The CCA Wattis Institute for Contemporary Arts will present the exhibition When Attitudes Became Form Become Attitudes: A Restoration / A Remake / A Rejuvenation / A Rebellion (script and display by Jens Hoffmann, based upon an original exhibition by Harald Szeemann) September 13 through December 1, 2012, in the Wattis Institute galleries, located on the San Francisco campus of California College of the Arts. The exhibition is free and open to the public, with an opening reception on Thursday, September 13, from 7-9 p.m.
The exhibition is a sequel to, and reevaluation of, the legendary 1969 exhibition When Attitudes Become Form, curated by Harald Szeemann at the Kunsthalle Bern in Switzerland. The new show brings together 82 international contemporary artists who follow, in various ways, the legacy of Szeemann’s iconic exhibition. The artists will present both existing and newly commissioned works. The show will also bring together archival material, floor plans, and installation images from the 1969 show. This new exhibition does not make a distinction between what is past and what is present, but rather considers When Attitudes Become Form as a living past.
The 1969 show has been discussed, researched, and examined in a wide range of essays, books, and conferences; this is the first major exhibition it has inspired. It brought together new tendencies in the art known today as post-Minimalism, Arte Povera, Land art, and Conceptual art, from Western Europe and the United States. It contributed a great deal to our historical understanding of the art of that time, how exhibitions themselves can influence artists and their works, and also how exhibitions can define art history. It was also influential in promoting a wider understanding and acceptance of Conceptual art, as it included many non-material and process-based works.
The publication accompanying the Wattis Institute exhibition, designed by Jon Sueda / Stripe, will follow the original “office binder” format of the 1969 publication. It will include a conversation between Jens Hoffmann and Harald Szeemann, conducted in 2002; newly commissioned essays by Constance Lewallen, Christian Rattemeyer, and Julian Myers; and pages with artist biographies and images, alphabetically arranged.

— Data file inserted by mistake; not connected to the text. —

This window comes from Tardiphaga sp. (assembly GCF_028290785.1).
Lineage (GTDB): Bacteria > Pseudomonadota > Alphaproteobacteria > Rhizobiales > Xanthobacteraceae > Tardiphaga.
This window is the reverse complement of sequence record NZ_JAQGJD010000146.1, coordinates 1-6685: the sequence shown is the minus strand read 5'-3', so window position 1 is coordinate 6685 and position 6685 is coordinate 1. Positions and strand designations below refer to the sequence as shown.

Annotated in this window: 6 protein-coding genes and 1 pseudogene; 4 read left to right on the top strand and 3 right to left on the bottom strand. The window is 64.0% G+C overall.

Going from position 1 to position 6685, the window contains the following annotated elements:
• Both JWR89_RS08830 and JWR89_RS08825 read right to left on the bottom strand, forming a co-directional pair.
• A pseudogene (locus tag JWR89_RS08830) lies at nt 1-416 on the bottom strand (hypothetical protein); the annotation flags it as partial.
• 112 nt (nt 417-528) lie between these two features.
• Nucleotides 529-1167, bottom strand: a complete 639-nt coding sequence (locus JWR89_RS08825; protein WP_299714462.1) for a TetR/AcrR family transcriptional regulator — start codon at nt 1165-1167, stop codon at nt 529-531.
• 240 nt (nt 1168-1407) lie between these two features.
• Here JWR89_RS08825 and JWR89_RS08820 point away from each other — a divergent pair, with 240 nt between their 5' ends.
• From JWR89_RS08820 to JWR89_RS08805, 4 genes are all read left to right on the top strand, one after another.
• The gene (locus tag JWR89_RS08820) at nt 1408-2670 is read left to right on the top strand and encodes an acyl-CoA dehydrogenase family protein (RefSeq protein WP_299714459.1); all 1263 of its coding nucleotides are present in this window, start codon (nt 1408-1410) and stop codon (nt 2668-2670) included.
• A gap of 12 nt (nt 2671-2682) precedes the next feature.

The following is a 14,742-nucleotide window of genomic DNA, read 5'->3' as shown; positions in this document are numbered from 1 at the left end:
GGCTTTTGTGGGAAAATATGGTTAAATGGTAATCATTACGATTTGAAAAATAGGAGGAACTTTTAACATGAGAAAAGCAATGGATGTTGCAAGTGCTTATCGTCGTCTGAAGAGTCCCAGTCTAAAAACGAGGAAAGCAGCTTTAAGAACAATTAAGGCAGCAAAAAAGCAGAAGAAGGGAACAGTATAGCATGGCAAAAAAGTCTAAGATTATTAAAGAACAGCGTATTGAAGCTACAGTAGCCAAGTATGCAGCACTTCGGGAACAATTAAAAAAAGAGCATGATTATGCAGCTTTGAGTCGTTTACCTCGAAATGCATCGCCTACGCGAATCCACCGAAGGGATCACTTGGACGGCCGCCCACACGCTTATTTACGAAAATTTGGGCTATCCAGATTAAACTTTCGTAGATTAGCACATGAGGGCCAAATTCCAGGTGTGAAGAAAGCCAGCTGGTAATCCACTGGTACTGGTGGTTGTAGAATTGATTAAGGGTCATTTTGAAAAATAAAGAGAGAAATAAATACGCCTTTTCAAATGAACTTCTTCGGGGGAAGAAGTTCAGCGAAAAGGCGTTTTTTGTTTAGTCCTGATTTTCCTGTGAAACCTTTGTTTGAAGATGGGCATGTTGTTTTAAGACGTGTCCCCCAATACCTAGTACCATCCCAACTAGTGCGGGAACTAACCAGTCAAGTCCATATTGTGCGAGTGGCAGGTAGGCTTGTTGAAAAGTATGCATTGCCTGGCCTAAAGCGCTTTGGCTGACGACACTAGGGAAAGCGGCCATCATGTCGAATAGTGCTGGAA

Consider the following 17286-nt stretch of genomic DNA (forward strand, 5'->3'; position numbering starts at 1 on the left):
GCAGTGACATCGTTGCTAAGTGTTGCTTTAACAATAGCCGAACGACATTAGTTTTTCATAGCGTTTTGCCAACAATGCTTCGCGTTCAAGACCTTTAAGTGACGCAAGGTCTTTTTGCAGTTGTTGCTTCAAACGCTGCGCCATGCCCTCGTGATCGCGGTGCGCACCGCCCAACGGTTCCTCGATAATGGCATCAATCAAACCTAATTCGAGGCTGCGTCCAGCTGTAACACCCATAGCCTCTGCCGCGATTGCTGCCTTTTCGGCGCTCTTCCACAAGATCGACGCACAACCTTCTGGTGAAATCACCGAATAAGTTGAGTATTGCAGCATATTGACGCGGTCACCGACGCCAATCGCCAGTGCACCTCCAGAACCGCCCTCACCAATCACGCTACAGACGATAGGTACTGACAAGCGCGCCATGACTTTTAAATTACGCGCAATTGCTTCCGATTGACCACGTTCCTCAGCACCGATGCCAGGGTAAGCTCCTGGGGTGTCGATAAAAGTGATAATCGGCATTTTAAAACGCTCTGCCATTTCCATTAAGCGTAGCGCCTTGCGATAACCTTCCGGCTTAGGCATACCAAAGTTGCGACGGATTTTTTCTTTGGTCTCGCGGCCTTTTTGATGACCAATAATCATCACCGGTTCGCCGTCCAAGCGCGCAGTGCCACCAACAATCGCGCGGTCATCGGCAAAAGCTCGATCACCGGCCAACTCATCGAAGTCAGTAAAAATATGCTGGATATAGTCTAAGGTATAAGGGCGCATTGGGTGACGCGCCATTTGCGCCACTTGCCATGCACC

Visit wattis.org and cca.edu/calendar for current information concerning related programs, screenings, lectures, and events.
The exhibition will travel to Museum of Contemporary Art Detroit February 1-March 31, 2013.
Zarouhie Abdalian, Pablo Accinelli, Meriç Algün Ringborg, Jennifer Allora and Guillermo Calzadilla, Jonathas de Andrade, Kathryn Andrews, Nazgol Ansarinia, Nicolás Bacal, Christopher Badger, Alessandro Balteo Yazbeck, Yto Barrada, Taysir Batniji, James Beckett, Nina Beier, Erick Beltrán, Walead Beshty, Cezary Bodzianowski, Matthew Buckingham, Johanna Calle, Arabella Campbell, Juan Capistran, Mariana Castillo Deball, Etienne Chambaud, Marcelo Cidade, Claire Fontaine, Nicolás Consuegra, Abraham Cruzvillegas, Alexandre da Cunha, Maria Eichhorn, Michael Elmgreen and Ingar Dragset, Cevdet Erek, Annika Eriksson, Lara Favaretto, Aurélien Froment, Simon Fujiwara, Meschac Gaba, Dani Gal, Ryan Gander, Mario Garcia Torres, João Maria Gusmão and Pedro Paiva, Alexander Gutke, Jeppe Hein, Emily Jacir, Maryam Jafri, Alicja Kwade, Luisa Lambri, Adriana Lara, Tim Lee, Mateo López, Renata Lucas, Marie Lund, Kris Martin, Vincent Meessen, Simon Dybbroe Møller, Jonathan Monk, Shahryar Nashat, Roman Ondák, Fernando Ortega, Christodoulos Panayiotou, Nicolás Paris, Pratchaya Phinthong, Amalia Pica, Kirsten Pieroth, Wilfredo Prieto, Pablo Rasgado, Nicolás Robbio, Will Rogan, Pamela Rosenkranz, Fabrice Samyn, Kim Schoenstadt, Tino Sehgal, Sean Snyder, Mark Soo, Mateo Tannatt, Ron Terada, Hank Willis Thomas, Jan Timme, Clarissa Tossin, Guido van der Werve, Natasha Wheat, Carey Young, Akram Zaatari